Monday, June 18, 2007

Recommendations for Mediators

Mediators rely on the positive recommendations from their mediation participants in order to get new mediation clients. Most mediators simply cross their fingers and hope that their existing and past clients are saying good things about them. This only really works when there are attorneys involved in the case.

Attorneys talk to each other about their successful mediations and who they recommend to mediate different types of cases. When attorneys prepare to mediate their cases, one of the first things they do is exchange an informal short list of mediators they would like to have involved to help resolve the case. Inevitably, there are mediators on the other attorney's list with whom the first attorney is unfamiliar. That attorney will then call around to his or her colleagues to get information on the unknown mediator(s), asking questions such as: Is she a strong mediator? Is she sympathetic? Is she creative? Is she persistent? Is she knowledgeable in this area of the law? Did the parties and attorneys feel it was a fair process? etc.

However, non-attorneys typically do not have the benefit of calling around to their colleagues to get such information. Instead, I often have unrepresented parties who are interested in my mediation services first ask me for recommendations as to my neutrality and fairness. I have at times felt comfortable asking individual parties to provide a direct reference to prospective parties. However, that is not a good long-term solution and I am not comfortable having previous mediation participants contacted by numerous people or on an ongoing basis. I strongly feel that is asking too much.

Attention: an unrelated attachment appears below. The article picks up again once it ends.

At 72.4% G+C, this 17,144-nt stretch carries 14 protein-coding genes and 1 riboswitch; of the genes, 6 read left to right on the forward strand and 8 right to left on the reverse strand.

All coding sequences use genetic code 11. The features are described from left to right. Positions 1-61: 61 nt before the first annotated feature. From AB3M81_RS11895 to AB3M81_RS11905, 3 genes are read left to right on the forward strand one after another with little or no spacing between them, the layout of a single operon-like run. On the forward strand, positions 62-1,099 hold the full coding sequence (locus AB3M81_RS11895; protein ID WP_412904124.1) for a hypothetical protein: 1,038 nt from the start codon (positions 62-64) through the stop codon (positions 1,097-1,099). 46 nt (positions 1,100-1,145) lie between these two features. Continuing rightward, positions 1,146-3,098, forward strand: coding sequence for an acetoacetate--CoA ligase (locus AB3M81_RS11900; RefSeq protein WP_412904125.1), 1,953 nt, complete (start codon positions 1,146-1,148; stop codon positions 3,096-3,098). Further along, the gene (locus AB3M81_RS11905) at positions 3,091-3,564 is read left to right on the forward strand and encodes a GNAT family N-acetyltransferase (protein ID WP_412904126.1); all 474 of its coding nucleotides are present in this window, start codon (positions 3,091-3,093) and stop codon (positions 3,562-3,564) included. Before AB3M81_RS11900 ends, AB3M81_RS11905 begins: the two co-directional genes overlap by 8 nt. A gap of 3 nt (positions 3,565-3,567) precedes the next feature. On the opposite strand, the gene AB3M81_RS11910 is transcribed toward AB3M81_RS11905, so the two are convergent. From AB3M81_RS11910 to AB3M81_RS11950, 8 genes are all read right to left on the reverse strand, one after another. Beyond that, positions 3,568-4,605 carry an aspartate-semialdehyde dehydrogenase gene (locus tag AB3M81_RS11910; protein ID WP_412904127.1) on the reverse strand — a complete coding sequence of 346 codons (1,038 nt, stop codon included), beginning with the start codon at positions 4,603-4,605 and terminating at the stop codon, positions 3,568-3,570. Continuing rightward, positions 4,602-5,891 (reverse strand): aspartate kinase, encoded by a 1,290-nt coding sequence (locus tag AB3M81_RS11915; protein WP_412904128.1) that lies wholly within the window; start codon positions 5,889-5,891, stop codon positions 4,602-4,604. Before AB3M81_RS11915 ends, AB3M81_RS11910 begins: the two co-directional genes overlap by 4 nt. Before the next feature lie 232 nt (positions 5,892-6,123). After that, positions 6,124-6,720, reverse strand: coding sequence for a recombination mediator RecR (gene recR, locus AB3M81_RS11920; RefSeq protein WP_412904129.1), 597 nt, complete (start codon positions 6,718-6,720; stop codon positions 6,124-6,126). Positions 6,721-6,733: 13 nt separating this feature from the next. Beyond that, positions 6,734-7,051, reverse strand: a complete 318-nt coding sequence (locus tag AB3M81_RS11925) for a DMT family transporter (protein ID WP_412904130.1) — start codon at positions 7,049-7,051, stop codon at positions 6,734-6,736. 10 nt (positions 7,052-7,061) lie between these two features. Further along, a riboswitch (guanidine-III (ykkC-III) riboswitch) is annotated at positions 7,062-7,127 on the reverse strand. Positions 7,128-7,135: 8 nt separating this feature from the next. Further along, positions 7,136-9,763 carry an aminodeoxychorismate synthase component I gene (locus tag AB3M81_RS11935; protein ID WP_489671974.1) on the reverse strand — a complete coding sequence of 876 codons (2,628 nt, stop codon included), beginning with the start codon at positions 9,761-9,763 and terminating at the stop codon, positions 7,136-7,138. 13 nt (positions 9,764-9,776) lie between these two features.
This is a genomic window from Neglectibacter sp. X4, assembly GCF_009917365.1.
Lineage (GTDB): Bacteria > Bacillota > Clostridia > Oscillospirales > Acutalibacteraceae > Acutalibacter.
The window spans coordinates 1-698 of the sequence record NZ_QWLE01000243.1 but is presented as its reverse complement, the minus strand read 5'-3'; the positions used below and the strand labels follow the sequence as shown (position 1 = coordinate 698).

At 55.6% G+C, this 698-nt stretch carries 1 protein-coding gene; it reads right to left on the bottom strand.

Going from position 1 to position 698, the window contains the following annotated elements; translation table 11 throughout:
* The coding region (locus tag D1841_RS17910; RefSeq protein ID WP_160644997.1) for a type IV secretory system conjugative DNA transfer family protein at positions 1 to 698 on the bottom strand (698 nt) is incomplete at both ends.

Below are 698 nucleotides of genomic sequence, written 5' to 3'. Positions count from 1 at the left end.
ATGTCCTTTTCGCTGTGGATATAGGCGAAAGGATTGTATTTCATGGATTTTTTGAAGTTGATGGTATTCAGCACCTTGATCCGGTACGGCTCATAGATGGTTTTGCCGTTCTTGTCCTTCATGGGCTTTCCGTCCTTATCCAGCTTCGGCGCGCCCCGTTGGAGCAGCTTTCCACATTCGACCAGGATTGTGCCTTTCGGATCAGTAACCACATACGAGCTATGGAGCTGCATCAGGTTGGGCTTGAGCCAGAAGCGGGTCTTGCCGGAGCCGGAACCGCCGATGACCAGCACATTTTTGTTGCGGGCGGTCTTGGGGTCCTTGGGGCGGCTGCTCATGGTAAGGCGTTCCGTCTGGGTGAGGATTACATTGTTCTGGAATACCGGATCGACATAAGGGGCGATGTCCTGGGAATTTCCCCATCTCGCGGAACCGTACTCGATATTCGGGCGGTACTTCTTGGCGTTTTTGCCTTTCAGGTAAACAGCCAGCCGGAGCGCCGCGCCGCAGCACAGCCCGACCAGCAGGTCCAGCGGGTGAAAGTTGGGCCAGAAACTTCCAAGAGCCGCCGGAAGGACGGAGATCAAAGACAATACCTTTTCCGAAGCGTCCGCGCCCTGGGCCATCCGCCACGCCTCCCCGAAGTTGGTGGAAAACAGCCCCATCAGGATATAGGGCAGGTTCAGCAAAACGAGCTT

To help unrepresented mediation participants as well as attorneys representing their clients, I now include as part of every mediation, a post-mediation report card which asks each participant and attorney to provide feedback on the mediation, my mediation style, my ability to communicate and work well with diverse individuals and complex financial or coverage issues and my ability to help resolve the dispute to everyone's satisfaction.

I know some mediators have long employed a request for written feedback from each mediation as part of their ongoing policies. Until now, I have thought that was a bit awkward. I now realize it is not asking too much for this one-time written feedback and instead saves everyone the time and inconvenience of being contacted over and over by individuals wanting to hear the participant's feedback on my mediation services. So - thank you.

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